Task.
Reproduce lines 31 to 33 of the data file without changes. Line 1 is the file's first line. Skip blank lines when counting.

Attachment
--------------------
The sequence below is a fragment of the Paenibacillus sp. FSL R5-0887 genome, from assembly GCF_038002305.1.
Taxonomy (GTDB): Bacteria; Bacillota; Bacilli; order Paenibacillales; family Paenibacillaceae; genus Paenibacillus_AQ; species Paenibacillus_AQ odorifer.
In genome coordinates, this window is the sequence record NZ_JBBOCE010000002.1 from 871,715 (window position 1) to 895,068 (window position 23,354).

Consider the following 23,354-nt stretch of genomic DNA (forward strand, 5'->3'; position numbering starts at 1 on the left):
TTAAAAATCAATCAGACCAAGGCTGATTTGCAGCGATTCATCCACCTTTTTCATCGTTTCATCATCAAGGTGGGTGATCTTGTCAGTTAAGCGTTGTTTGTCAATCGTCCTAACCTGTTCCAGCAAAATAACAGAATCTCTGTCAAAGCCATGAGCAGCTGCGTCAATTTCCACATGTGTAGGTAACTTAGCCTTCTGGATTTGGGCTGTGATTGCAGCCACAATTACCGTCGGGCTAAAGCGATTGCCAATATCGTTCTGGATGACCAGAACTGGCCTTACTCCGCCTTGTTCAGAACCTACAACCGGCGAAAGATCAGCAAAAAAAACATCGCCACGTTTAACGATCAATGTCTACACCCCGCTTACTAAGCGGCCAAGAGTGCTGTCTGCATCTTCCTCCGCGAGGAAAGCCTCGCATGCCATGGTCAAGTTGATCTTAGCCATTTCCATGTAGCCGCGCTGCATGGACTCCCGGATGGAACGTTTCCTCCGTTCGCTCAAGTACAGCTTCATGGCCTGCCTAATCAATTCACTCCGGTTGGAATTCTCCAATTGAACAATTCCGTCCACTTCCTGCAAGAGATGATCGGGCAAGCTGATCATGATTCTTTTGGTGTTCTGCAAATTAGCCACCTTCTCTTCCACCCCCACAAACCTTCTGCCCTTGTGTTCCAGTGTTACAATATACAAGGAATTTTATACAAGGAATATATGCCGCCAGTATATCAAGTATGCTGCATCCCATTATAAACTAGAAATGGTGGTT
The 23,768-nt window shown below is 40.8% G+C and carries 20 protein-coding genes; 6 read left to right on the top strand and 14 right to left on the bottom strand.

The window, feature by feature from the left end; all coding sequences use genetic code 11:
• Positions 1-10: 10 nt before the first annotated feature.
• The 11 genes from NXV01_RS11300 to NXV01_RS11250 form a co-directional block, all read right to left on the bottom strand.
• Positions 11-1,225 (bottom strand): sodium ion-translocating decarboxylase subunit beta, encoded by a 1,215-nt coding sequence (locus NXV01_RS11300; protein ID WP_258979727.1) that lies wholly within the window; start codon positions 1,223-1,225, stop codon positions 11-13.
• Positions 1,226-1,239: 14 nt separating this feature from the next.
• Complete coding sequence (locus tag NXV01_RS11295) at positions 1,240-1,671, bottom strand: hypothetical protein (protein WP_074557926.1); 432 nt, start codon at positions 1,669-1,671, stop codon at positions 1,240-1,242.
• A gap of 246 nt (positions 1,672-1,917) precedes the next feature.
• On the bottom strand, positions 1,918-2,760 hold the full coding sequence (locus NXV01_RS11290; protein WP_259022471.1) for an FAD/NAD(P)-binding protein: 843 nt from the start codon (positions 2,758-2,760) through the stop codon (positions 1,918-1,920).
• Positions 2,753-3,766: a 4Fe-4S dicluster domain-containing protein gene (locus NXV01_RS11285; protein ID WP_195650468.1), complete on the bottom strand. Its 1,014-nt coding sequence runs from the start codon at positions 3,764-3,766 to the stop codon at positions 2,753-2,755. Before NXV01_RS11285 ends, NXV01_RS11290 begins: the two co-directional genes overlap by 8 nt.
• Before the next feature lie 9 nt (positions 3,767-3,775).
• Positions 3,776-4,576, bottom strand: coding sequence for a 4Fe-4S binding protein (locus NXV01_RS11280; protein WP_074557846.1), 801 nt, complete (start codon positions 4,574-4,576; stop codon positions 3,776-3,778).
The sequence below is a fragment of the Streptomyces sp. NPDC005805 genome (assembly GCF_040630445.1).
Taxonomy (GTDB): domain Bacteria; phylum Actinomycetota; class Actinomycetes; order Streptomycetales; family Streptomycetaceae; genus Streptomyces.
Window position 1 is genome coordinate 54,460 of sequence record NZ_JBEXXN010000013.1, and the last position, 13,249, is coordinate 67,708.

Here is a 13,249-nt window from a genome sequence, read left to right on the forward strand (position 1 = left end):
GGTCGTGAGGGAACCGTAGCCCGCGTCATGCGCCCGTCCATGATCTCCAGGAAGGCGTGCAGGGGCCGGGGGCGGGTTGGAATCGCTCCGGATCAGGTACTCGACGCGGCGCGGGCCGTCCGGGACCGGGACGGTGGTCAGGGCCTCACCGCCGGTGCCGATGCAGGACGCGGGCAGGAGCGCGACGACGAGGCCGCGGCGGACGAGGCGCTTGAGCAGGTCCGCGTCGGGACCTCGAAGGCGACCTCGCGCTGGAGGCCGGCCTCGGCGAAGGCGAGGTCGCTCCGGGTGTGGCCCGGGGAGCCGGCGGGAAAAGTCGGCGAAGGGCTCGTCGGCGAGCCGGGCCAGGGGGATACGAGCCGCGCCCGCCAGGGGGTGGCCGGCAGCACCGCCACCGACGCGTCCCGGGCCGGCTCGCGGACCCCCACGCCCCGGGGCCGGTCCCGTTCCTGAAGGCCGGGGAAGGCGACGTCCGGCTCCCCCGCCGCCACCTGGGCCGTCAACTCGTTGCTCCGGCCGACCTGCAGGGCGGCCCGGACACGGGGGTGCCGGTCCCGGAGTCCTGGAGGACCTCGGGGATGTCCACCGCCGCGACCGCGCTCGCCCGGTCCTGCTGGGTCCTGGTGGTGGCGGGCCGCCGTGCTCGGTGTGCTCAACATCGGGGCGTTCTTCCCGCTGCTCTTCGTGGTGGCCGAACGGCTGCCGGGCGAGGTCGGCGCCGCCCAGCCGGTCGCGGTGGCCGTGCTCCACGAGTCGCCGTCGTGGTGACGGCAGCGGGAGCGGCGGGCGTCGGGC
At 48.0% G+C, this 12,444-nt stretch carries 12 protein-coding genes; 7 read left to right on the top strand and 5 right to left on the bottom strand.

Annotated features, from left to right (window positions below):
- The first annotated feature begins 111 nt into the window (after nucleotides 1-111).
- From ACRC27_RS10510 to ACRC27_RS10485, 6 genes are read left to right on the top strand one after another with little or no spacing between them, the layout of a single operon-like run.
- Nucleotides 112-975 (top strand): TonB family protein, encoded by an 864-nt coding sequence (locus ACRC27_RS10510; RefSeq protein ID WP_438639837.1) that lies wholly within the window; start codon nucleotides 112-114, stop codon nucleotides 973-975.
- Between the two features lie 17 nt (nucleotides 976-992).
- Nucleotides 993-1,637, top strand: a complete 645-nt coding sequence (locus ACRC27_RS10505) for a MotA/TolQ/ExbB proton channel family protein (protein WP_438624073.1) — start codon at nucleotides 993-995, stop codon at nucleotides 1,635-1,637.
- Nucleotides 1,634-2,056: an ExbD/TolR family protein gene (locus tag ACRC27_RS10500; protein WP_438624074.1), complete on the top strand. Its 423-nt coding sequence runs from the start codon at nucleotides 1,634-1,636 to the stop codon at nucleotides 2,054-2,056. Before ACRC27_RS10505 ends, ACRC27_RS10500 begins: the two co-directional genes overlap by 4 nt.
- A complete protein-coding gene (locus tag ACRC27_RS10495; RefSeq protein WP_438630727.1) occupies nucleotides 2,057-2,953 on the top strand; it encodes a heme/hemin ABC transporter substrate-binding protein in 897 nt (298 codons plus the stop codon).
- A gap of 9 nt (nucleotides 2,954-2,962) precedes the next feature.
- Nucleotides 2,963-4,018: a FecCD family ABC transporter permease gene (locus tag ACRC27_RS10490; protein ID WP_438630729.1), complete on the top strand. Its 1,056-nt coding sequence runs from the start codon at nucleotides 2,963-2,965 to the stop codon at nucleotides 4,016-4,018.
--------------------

- A complete protein-coding gene (locus tag ACRC27_RS10495; RefSeq protein WP_438630727.1) occupies nucleotides 2,057-2,953 on the top strand; it encodes a heme/hemin ABC transporter substrate-binding protein in 897 nt (298 codons plus the stop codon).
- A gap of 9 nt (nucleotides 2,954-2,962) precedes the next feature.
- Nucleotides 2,963-4,018: a FecCD family ABC transporter permease gene (locus tag ACRC27_RS10490; protein ID WP_438630729.1), complete on the top strand. Its 1,056-nt coding sequence runs from the start codon at nucleotides 2,963-2,965 to the stop codon at nucleotides 4,016-4,018.